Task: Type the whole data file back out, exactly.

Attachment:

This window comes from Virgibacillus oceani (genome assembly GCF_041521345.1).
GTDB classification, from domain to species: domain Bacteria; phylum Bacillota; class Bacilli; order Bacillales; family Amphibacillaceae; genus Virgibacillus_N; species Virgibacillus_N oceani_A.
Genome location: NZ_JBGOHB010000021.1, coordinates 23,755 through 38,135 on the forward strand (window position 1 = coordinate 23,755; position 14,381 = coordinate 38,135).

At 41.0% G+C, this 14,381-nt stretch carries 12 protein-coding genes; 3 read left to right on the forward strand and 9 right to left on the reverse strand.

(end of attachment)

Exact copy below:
This window comes from Virgibacillus oceani (genome assembly GCF_041521345.1).
GTDB classification, from domain to species: domain Bacteria; phylum Bacillota; class Bacilli; order Bacillales; family Amphibacillaceae; genus Virgibacillus_N; species Virgibacillus_N oceani_A.
Genome location: NZ_JBGOHB010000021.1, coordinates 23,755 through 38,135 on the forward strand (window position 1 = coordinate 23,755; position 14,381 = coordinate 38,135).

At 41.0% G+C, this 14,381-nt stretch carries 12 protein-coding genes; 3 read left to right on the forward strand and 9 right to left on the reverse strand.